One of the best ways to ensure that you pass your driving test is to understand the most common reasons to fail a driving test. Sounds sensible, right? But you’d be amazed at how many learners make the same easily-avoidable mistakes.
We’ve researched the most common reasons to fail a driving test to give you the best possible chance of passing first time. Just read this article, practise the areas we mention and you’ll be able to book your test confident in the knowledge that you’re as well prepared as you could possibly be.
The most common reasons to fail a driving test
Observation at junctions
Failing to correctly use the mirrors when approaching junctions is one of the most common reasons to fail a driving test.
When you approach a junction be sure to use your mirrors, take note of the flow of traffic and slow to an appropriate speed. Also be sure to observe other vehicles and the road around you while ensuring that you don’t come to a stop over the white line. Visit our guide to junctions for more information.
It’s easy to forget when you should check your mirrors, but we’ve got a simple trick to help you remember. If you are changing speed or direction or moving off in the vehicle, check your mirrors. If you’re unsure if you should be checking your mirrors, check them just in case. If you’re still not 100% clear on when/how to use your mirrors, visit our guide to mirrors.
Junctions (turning right)
Almost 80,000 learners slipped up when turning right during their driving tests in 2011/12. It’s a subtly complicated part of the test; you need to remember to position your vehicle towards the centre line, keep up your observations, slow right down (5mph or less), maintain good clutch control and time your exit carefully. With so much to remember, it’s no wonder that this is one of the most common reasons to fail a driving test. For extra help with junctions, read our article on turning left and right.
Don’t cross your hands while steering, don’t allow the wheel to spin freely and don’t drive with your hands off the wheel for any longer than is necessary to change gear and you should avoid failing a driving test on this particular fault.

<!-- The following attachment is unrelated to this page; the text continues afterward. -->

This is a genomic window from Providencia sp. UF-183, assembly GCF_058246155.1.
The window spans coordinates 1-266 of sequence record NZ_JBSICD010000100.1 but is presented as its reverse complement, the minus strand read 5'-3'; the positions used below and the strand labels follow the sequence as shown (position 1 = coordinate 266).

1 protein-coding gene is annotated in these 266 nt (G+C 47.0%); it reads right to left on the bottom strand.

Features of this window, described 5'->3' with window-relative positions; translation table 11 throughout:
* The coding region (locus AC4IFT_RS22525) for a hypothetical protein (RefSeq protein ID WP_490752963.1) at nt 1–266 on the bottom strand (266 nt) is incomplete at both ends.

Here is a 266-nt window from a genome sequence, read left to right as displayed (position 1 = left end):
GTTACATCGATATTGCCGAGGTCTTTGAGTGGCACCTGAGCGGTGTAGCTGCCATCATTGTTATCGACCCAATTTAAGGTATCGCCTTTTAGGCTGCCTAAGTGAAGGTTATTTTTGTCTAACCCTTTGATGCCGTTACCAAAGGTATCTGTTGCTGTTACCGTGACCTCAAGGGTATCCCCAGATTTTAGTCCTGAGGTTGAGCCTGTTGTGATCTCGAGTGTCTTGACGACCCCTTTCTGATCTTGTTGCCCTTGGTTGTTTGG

Moving off safely
Moving away safely is easy once you’ve mastered your MSPSL routine. However, many learners rush into their driving tests without making sure that their MSPSL is flawless every single time they pull away. Read our article or watch our video to make sure that your MSPSL is as good as it should be.
Before you move away, CHECK YOUR MIRRORS AND YOUR BLIND SPOT!! Guess what? We’ve got an article on moving away safely, too.
Responding to traffic lights
You’d think that stopping for the red light is something that every single learner driver on the planet could manage. Sadly, that’s not the case: 68,877 traffic light-related faults were reported in 2011/12. It’s unclear how many of those faults were people speeding through red lights and how many were legitimate mistakes, but still…what a mistake to make on your driving test! Read this and make sure that you’re ready to face traffic lights in your test.
Using the wrong lane on roundabouts or coasting over the white line at junctions can slip up even the best-prepared learner. Have a refresher lesson just before your driving test and talk to your instructor to make sure you’re 100% confident when it comes to positioning.
Brush up on your lane positioning with our guide to junctions.
Moving off – control
When moving off, you need to make sure you’re fully aware of what’s going on around you and that you’re in complete control of the vehicle. You need, for example, to be able to demonstrate to the examiner that you’re able to pull away safely when performing a hill start, without rolling back or kangarooing forwards.
This one trips up quite a few learner drivers, which is a shame since it’s such a silly reason to fail a driving test. The key is quite simply good observation and good preparation. The manoeuvres are an easy to practise and predictable part of the driving test; you should have them perfected before you consider booking your test. For help with reverse parking and all the other manoeuvres, visit our YouTube channel.
Response to road markings
All those white and yellow squiggles on the road are there for a reason; they’re not just there to give men in high-vis waistcoats something to do… Ignoring junction box markings, stopping on “Keep Clear” markings and driving in bus lanes could all result in your failing your driving test. Make sure that you’re always reading the road ahead of you.
Take a driving lesson an hour before your driving test. Ask your instructor to watch your drive extra-carefully for any of the mistakes mentioned above. This will help you get to get in the right mindset for your test and, if you pull off a good drive, will give you a massive confidence boost.
Image courtesy of dsagovuk at Flickr via Crown Copyright.
Last modified: 14th January 2016